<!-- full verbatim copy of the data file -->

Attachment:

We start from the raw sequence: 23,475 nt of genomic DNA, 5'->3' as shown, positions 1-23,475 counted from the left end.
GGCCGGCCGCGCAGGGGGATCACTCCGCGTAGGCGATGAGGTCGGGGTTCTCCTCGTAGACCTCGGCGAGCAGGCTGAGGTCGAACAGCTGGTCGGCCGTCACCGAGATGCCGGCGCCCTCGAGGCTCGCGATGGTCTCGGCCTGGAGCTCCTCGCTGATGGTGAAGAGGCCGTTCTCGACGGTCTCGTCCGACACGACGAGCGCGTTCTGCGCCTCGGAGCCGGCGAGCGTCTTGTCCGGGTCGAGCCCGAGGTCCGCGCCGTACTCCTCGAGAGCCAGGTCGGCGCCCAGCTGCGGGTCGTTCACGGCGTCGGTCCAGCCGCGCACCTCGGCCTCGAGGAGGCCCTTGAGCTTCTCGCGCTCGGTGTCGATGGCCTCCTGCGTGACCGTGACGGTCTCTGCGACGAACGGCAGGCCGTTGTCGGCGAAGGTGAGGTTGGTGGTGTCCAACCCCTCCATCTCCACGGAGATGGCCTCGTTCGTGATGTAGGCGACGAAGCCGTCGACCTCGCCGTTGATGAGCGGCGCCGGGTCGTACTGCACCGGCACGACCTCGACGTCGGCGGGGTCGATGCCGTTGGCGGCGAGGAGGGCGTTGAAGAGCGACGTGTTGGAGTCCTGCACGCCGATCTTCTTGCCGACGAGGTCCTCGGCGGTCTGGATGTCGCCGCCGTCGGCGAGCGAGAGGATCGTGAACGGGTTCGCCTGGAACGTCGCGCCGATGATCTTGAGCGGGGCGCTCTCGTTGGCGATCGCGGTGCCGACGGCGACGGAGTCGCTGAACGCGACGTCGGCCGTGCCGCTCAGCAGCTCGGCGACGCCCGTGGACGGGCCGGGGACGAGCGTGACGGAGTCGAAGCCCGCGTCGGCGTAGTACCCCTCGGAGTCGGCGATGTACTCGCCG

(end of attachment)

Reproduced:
We start from the raw sequence: 23,475 nt of genomic DNA, 5'->3' as shown, positions 1-23,475 counted from the left end.
GGCCGGCCGCGCAGGGGGATCACTCCGCGTAGGCGATGAGGTCGGGGTTCTCCTCGTAGACCTCGGCGAGCAGGCTGAGGTCGAACAGCTGGTCGGCCGTCACCGAGATGCCGGCGCCCTCGAGGCTCGCGATGGTCTCGGCCTGGAGCTCCTCGCTGATGGTGAAGAGGCCGTTCTCGACGGTCTCGTCCGACACGACGAGCGCGTTCTGCGCCTCGGAGCCGGCGAGCGTCTTGTCCGGGTCGAGCCCGAGGTCCGCGCCGTACTCCTCGAGAGCCAGGTCGGCGCCCAGCTGCGGGTCGTTCACGGCGTCGGTCCAGCCGCGCACCTCGGCCTCGAGGAGGCCCTTGAGCTTCTCGCGCTCGGTGTCGATGGCCTCCTGCGTGACCGTGACGGTCTCTGCGACGAACGGCAGGCCGTTGTCGGCGAAGGTGAGGTTGGTGGTGTCCAACCCCTCCATCTCCACGGAGATGGCCTCGTTCGTGATGTAGGCGACGAAGCCGTCGACCTCGCCGTTGATGAGCGGCGCCGGGTCGTACTGCACCGGCACGACCTCGACGTCGGCGGGGTCGATGCCGTTGGCGGCGAGGAGGGCGTTGAAGAGCGACGTGTTGGAGTCCTGCACGCCGATCTTCTTGCCGACGAGGTCCTCGGCGGTCTGGATGTCGCCGCCGTCGGCGAGCGAGAGGATCGTGAACGGGTTCGCCTGGAACGTCGCGCCGATGATCTTGAGCGGGGCGCTCTCGTTGGCGATCGCGGTGCCGACGGCGACGGAGTCGCTGAACGCGACGTCGGCCGTGCCGCTCAGCAGCTCGGCGACGCCCGTGGACGGGCCGGGGACGAGCGTGACGGAGTCGAAGCCCGCGTCGGCGTAGTACCCCTCGGAGTCGGCGATGTACTCGCCG